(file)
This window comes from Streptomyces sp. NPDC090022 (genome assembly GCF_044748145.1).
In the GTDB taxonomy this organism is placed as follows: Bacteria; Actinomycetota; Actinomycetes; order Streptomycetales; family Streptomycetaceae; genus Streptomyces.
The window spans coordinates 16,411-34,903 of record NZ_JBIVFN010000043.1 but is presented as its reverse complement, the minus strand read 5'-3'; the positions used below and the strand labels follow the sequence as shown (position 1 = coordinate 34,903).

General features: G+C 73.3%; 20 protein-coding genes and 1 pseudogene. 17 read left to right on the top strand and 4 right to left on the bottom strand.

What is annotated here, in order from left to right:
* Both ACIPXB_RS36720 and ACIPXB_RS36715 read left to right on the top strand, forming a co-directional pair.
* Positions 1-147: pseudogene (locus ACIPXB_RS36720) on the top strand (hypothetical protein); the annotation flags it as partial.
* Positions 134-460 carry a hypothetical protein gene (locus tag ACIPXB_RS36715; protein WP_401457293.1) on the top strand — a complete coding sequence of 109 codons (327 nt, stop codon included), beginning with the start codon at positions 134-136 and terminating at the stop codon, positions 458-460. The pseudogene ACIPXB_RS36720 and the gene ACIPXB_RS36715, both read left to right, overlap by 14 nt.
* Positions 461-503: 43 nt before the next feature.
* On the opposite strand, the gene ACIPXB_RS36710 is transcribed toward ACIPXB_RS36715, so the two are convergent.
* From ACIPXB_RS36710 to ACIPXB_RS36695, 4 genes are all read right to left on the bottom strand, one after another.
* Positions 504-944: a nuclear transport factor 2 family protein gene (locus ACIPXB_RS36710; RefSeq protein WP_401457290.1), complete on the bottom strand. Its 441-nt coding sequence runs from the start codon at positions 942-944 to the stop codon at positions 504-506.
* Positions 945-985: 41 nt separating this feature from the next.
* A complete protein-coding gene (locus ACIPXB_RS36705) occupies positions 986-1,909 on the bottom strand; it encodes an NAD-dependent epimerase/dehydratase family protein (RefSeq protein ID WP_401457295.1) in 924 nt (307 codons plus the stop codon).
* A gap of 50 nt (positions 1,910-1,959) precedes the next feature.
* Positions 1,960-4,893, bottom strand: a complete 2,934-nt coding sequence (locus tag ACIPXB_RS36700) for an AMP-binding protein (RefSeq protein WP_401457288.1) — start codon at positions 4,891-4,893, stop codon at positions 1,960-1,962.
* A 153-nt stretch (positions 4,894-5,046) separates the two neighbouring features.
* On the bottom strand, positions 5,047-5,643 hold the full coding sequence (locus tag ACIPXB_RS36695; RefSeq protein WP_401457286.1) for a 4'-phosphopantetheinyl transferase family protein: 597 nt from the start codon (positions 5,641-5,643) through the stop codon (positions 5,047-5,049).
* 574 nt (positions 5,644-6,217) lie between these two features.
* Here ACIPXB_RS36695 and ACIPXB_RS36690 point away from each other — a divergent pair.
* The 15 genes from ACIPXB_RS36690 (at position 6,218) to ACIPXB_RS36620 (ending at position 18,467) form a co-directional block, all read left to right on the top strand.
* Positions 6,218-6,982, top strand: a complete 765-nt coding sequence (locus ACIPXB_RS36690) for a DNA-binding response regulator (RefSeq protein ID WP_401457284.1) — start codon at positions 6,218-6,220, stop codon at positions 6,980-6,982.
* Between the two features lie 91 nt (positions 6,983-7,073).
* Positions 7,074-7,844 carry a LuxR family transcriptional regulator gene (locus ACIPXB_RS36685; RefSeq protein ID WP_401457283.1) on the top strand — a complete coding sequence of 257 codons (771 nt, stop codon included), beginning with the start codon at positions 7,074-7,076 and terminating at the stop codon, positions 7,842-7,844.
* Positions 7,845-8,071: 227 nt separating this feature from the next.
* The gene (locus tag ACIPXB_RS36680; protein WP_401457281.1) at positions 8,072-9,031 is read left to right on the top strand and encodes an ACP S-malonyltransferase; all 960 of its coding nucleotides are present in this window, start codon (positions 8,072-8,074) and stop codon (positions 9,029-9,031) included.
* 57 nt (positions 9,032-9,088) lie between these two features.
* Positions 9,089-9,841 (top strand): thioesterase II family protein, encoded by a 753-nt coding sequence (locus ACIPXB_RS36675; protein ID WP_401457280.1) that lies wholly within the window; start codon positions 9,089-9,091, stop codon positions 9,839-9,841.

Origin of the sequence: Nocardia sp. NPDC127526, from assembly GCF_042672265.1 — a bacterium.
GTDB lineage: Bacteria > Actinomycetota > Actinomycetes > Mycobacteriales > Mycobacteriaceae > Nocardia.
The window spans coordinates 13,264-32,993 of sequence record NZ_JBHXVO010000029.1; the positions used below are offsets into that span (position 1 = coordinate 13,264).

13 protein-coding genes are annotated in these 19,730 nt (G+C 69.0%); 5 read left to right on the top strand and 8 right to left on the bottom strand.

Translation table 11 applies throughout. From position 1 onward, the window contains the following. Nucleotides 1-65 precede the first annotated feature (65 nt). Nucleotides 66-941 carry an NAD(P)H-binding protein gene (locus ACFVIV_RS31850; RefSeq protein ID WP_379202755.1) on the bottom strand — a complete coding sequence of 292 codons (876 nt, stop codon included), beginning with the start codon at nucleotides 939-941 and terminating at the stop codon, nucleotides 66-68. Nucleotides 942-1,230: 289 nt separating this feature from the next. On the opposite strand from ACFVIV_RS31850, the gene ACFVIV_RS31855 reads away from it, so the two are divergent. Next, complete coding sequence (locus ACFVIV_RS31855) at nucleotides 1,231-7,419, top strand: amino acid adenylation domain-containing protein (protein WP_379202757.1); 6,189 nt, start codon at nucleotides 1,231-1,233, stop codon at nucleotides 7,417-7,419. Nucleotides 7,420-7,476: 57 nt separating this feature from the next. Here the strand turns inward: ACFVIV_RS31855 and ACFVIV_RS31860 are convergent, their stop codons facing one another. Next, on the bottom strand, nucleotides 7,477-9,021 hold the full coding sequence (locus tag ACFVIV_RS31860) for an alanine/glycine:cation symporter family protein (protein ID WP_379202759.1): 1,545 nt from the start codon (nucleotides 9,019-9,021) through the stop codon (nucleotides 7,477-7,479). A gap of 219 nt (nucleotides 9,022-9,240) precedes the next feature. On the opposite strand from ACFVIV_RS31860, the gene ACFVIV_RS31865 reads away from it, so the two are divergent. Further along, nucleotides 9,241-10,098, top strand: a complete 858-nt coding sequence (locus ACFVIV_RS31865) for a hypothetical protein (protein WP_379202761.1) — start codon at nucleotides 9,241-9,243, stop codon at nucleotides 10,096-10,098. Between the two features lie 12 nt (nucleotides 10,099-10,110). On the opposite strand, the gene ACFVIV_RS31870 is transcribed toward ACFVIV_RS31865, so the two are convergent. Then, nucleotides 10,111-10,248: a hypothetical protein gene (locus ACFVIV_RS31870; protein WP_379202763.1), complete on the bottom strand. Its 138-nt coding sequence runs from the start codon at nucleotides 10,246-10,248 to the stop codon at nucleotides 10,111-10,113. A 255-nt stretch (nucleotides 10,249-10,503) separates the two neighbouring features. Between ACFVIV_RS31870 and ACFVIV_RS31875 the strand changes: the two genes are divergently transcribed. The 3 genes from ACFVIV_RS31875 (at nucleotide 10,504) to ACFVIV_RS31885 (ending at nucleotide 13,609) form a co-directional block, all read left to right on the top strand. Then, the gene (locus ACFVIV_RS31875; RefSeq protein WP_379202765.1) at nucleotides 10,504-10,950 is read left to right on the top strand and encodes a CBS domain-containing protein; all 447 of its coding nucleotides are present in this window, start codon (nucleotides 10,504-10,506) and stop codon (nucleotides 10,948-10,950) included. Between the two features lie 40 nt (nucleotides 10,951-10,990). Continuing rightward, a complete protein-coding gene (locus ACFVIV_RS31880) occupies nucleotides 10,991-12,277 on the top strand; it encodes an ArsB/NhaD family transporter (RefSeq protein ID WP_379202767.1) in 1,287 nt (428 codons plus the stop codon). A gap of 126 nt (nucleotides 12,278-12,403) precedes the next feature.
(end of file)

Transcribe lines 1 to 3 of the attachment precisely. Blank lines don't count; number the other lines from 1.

This window comes from Streptomyces sp. NPDC090022 (genome assembly GCF_044748145.1).
In the GTDB taxonomy this organism is placed as follows: Bacteria; Actinomycetota; Actinomycetes; order Streptomycetales; family Streptomycetaceae; genus Streptomyces.
The window spans coordinates 16,411-34,903 of record NZ_JBIVFN010000043.1 but is presented as its reverse complement, the minus strand read 5'-3'; the positions used below and the strand labels follow the sequence as shown (position 1 = coordinate 34,903).